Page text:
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PacMan Returns...


I A New Beginning

     The time had come to try my first real arcade reconstruction. I found a used Qyx case from about 1985 that had been converted over to a Mr. Do cabinet at some time in it’s life. (Arcade operators knew they could install a new motherboard and swap out the marquee for a fraction of the cost of buying a new game when those quarters stopped rolling in.) It was dusty, it was dirty…and it was MINE! 

     I dug in and blew the interior out with a shop vac, and then started pulling out all the now useless junk. No picture tube, thank goodness! (The hardware can STILL carry a charge that can fry you!)

     The easiest things were done first. I started by doing the support work so I could install a nice 17” computer monitor. (The cases usually weren’t built strong enough for a semi-modern PC monitor.)  Some stout 2x4's did the job.  Next, replacing the old wasteful and hot bulbs on the marquee with a nice cool fluorescent.  My new marquee, above, was done by editing artwork from the Internet with some custom type faces.  I try to find original artwork whenever I can, and often carefully add to it so that the owner's name is worked in for those who want that.  It's an age old question when you approach a project like this...go specifically for a pure restoration, or enjoy the vanity of making it your personal arcade machine.

Controlling Personality 

     Next came the controls. I wanted two sticks for Battlezone and Robatron, but space was tight, as it is everytime you try and make a four button/one stick control panel into something that is supposed to boss around hundreds of games!. For this case, I finally compromised by using a second stick with only the mouse button to fire for a second player. In a pinch, you could play a few dozen games two at once. I did have room for a full compliment of six buttons for Player One, so Defender and Stargate were go!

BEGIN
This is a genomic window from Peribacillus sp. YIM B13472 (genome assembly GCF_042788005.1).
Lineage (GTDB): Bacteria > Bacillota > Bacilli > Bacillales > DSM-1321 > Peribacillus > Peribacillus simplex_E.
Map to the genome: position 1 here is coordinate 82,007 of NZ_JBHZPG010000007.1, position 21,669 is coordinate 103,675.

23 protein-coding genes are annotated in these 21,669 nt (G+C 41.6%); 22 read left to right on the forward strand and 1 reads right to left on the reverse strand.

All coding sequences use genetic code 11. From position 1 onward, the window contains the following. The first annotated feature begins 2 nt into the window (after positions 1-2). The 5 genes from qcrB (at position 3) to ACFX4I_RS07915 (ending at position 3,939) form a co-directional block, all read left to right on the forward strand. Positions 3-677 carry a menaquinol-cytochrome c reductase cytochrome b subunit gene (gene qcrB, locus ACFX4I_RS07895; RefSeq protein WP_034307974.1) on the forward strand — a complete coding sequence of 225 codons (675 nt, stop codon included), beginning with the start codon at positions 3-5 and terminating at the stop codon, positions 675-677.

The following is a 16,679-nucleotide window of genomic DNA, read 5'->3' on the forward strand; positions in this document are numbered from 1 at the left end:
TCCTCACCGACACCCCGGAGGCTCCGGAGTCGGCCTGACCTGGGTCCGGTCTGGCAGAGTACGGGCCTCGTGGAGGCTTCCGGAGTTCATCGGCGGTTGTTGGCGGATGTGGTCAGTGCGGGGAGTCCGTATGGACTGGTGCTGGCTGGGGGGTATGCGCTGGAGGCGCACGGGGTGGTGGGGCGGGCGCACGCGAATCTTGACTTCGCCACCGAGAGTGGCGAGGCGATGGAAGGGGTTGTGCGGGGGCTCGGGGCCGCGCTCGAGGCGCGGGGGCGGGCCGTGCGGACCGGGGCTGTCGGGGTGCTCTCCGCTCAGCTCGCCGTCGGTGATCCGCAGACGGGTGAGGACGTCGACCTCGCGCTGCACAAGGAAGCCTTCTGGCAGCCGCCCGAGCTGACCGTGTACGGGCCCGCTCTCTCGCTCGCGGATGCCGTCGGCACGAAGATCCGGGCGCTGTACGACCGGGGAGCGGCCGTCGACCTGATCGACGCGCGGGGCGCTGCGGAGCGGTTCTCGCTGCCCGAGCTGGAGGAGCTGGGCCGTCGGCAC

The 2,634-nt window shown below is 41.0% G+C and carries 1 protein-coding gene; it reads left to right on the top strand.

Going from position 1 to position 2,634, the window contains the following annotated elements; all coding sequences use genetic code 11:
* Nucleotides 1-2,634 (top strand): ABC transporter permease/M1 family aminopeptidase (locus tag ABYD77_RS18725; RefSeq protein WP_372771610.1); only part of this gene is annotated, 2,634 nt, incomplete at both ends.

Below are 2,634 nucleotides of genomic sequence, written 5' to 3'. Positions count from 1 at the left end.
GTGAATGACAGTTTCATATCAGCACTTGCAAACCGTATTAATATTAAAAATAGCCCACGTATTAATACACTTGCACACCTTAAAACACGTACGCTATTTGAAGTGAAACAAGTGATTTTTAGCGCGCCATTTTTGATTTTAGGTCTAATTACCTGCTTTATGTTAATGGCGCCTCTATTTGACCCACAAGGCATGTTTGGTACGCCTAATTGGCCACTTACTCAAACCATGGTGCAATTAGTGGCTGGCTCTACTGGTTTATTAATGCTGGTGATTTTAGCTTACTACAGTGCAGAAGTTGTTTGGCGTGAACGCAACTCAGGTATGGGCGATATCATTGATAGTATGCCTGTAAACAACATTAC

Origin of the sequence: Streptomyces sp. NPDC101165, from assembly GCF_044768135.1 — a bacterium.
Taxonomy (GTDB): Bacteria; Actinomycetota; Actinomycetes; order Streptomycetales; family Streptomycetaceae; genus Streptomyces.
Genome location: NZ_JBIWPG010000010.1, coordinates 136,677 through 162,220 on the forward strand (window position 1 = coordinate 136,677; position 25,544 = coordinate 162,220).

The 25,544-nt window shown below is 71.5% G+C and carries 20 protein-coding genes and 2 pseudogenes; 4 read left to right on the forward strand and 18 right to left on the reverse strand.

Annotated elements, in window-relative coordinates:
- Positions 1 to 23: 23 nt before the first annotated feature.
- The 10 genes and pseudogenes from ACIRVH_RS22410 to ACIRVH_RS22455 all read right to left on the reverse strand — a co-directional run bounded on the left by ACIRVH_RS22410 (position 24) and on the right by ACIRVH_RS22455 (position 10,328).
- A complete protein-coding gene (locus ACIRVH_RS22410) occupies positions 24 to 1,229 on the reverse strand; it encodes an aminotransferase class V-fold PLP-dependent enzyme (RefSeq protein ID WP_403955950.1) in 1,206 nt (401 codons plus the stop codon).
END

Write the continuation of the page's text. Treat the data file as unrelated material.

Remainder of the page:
I knew I wanted a good trackball for the games that use it. I have about four different brands of trackball mouse I use, and am always watching Ebay for one of my favorites to go by. This blue ball was smaller but had a great feel, very smooth operation; as you can see, it took some gymnastics to mount it!!   I spray painted a outline pattern in black on the back of the control panel Plexiglas, and did some custom artwork to show through it.  It was only later that I found out that a LOT of differnet more mundane arcade machines over the years were altered just like this one...painted black and gimmicked to run that old wardog, Pacman!

The least expensive way to mate joysticks and buttons is to wire them through a old-style keyboard, the kind with a ½” plug and real switches inside. (Two of my later machines I actually had to fall back on a custom made circuit board to do this, because those old keyboards are harder and harder to find.  I am always on the lookout for these "golden oldies!")  You can also wire a joystick to the guts of a regular gamepad, as shown here. This case was especially fun to work with because it allowed me to connect the controls to the keyboard without having to do any twisty reaching…the panel flipped right up for easy access. This box  was also made with stereo speakers originally, so it was easy to junk the old ones and add some powerful new ones. 

I added custom artwork for the bezel, which is the thing that covers the monitor casing up while letting the screen show through, and a PacMan-themed wallpaper for the computer's desktop screen. With this machine, I started using a screensnap of the original game for the desktop on all the Yestercades I make. Gobble, gobble, little friend! PacMan rides again!

     Click on PacMan to go back to the main Arcade!

The Wizard.................. 
The page last gimmicked by Andy Bartmess, AKA The Wizard, on 02/12/09
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